Made from raw, unpasteurized milk, this cheese is rich, dense in terms of flavor, and has a nutty, buttery, earthy aroma, just like fontina. Young gruyère is sweeter and softer. As it matures, it turns to a strong, yeasty, deep flavor, and it gets a more crumbly texture.
Can I substitute mozzarella for fontina cheese? Well, yes! Mozzarella can be compared to a very young fontina. The difference is in the aftertaste. Fontina leaves a nutty, deep, earthy flavor, while mozzarella tends to give a tart, acidic finish.
Just add it to pasta, meats, sandwiches, pizzas, soups, and salads in place of fontina. While mozzarella is a stringy, rather milky cheese, it makes a great fontina substitute if you need to add a little sweetness to your dish.
One of the best alternatives for fontina -Emmental- is nutty, and pungent. This semi-hard cheese is rather acidic and somehow fruity, sharing some of the tartness of fontina.
Its intense smell, which can be off-putting for some, will also remind you of fontina cheese. Its mouthfeel will remind you of cheddar, only with more piquant. Use it in sauces, grilled sandwiches, and snacks, soups, or grated over veggies.
Also from Italy, this tangy, cheesy, smelly, and yet light, milky cheese can replace fontina in both cooked and cold dishes, especially if you buy the non-smoked type. Provolone is a young, mild cheese with a moderate aroma, and a special zest to it.
As it ages, provolone can develop a strong, tangy flavor. It works great with salads, pasta, and sauces. As it is somewhat on the soft side and not easily grated, provolone is ideal in melty dishes.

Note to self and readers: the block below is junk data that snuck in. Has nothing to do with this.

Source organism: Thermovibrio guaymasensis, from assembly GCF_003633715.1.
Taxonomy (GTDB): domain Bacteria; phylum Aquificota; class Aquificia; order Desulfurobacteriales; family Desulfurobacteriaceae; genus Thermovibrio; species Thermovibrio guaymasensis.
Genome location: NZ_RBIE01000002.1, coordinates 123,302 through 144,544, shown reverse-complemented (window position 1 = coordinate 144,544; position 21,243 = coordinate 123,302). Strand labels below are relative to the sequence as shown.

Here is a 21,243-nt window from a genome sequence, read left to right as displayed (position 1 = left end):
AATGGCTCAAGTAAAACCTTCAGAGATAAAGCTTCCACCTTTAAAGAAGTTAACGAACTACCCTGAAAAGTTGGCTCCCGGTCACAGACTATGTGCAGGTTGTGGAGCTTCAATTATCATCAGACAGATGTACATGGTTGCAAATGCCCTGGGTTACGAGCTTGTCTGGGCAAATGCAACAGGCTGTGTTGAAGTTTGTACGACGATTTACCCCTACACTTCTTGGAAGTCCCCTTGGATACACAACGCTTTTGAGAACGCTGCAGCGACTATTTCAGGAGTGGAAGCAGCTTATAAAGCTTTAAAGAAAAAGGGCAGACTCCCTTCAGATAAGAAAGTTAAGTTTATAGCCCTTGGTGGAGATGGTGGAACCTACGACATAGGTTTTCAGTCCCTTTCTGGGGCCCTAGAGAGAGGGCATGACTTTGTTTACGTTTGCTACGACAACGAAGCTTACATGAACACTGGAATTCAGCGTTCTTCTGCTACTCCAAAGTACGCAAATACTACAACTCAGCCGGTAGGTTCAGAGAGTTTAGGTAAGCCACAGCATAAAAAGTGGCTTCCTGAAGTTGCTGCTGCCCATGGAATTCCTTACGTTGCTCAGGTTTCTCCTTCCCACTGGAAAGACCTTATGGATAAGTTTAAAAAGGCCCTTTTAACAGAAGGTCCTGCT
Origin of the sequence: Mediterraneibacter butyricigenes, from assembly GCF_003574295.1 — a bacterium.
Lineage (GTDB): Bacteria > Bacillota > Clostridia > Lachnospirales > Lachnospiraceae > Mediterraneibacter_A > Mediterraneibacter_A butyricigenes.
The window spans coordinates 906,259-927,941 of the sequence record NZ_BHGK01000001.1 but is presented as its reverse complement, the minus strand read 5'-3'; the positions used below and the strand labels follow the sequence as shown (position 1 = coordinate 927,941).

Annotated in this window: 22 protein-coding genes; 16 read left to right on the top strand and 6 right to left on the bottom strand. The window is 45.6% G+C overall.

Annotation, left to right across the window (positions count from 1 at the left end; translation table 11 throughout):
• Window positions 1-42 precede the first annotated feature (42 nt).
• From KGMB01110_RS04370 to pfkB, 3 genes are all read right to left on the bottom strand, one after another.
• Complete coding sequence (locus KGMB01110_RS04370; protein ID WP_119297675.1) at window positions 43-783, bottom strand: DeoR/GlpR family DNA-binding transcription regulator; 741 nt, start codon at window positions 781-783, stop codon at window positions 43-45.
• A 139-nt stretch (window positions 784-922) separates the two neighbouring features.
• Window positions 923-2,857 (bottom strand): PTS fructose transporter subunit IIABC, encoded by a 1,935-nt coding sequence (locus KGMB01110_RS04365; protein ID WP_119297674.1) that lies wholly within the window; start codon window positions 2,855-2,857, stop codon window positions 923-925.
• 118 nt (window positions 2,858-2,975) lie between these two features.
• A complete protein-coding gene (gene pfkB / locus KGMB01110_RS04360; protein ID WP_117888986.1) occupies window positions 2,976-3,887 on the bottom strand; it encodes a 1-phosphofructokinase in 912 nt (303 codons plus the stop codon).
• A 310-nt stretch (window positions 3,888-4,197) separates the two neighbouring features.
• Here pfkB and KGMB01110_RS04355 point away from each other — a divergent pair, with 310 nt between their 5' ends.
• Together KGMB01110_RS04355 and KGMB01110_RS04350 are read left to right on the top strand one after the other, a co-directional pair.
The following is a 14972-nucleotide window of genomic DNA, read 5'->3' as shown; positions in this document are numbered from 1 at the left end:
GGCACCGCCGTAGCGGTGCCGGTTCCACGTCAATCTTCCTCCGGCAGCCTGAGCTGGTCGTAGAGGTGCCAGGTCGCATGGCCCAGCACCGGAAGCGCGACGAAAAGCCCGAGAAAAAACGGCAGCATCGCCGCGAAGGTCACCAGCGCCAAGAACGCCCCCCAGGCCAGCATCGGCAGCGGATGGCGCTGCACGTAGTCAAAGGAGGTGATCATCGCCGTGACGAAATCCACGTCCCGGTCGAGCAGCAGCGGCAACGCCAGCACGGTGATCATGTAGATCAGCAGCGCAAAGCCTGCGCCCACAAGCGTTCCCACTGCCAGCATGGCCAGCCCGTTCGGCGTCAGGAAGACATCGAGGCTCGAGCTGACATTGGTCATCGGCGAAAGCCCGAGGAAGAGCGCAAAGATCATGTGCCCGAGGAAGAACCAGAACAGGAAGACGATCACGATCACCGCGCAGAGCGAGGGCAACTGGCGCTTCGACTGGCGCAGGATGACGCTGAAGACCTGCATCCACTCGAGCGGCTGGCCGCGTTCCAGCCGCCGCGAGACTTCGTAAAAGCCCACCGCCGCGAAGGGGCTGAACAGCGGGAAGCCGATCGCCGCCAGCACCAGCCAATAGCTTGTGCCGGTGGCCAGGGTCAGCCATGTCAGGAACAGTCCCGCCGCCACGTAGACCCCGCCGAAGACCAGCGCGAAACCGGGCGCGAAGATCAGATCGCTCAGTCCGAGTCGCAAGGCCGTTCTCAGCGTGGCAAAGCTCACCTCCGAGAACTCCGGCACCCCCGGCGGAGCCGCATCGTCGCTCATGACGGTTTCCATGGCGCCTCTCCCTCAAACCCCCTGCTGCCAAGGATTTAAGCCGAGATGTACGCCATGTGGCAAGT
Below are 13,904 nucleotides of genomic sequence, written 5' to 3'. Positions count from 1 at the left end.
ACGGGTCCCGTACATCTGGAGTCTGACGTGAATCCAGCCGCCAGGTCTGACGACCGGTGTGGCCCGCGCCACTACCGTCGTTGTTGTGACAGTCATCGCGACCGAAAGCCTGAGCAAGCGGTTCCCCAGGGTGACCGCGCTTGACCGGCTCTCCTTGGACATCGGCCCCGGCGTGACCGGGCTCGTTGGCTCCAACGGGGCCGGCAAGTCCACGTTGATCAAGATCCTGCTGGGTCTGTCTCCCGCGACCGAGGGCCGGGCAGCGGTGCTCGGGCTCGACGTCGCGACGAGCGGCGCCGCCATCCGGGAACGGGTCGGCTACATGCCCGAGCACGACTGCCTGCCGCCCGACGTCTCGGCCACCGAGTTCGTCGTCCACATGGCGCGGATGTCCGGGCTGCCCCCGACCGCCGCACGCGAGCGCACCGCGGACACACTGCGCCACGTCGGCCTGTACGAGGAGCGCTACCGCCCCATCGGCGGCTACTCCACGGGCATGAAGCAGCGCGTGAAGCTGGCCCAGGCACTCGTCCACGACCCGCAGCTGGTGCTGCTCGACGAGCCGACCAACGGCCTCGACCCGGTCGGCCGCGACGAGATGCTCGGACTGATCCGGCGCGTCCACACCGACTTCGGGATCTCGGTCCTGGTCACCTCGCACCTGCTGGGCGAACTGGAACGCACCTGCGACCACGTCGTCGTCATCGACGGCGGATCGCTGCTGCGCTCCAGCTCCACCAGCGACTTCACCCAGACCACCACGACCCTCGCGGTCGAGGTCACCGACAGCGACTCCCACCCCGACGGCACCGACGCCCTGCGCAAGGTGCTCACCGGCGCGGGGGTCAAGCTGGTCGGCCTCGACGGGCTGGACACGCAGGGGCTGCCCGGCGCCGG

Is fontina cheese similar to parmesan? Parmesan is dense, thick, sharp, nutty, hence can be a good fontina replacement when necessary. Parmesan works on everything, which we all know, since we add it to everything and anything!
One question that keeps cropping up online is: Can I substitute cheddar for fontina cheese? Yes, cheddar is one of the best fontina cheese alternatives.
While the American, yellow, soft, and creamy cheddar can work, the British, white cheddar, with is dry, stinky and crumbly charactersitics can stand in for fontina better. Cheddar is ideal in any food, making it an instant comfort food. Just play with it!
Edam, a cheese from the Netherlands, with a yellow color and a hard texture, is rather milky, sweet, mild, rich, buttery, and has an earthy, nutty aftertaste. It can be a good solution for cuting out fat, replacing fontina with this skim-milk cheese.
This type of cheese is best added to cold dishes: salads, cheese boards, dessert plates, and sandwiches. It’s ideal with sweet fruit, to enhance its saltiness and richness. You can also add it to hot dishes, such as pasta, or crêpes, if you have a sweet tooth.
Another Italian cheese, taleggio, can work just fine as a fontina replacement. The two have similar fat content, taste, and smell.
Taleggio has a tangy aroma and a pungent, bold, distinctive smell, just like fontina. It sometimes gets mistaken for an aged fontina, that’s how similar they are! Add it to meats (works great alongside bacon, hams, chicken), pizza, sandwiches, soups, and anything with bread!
10. Grana Padano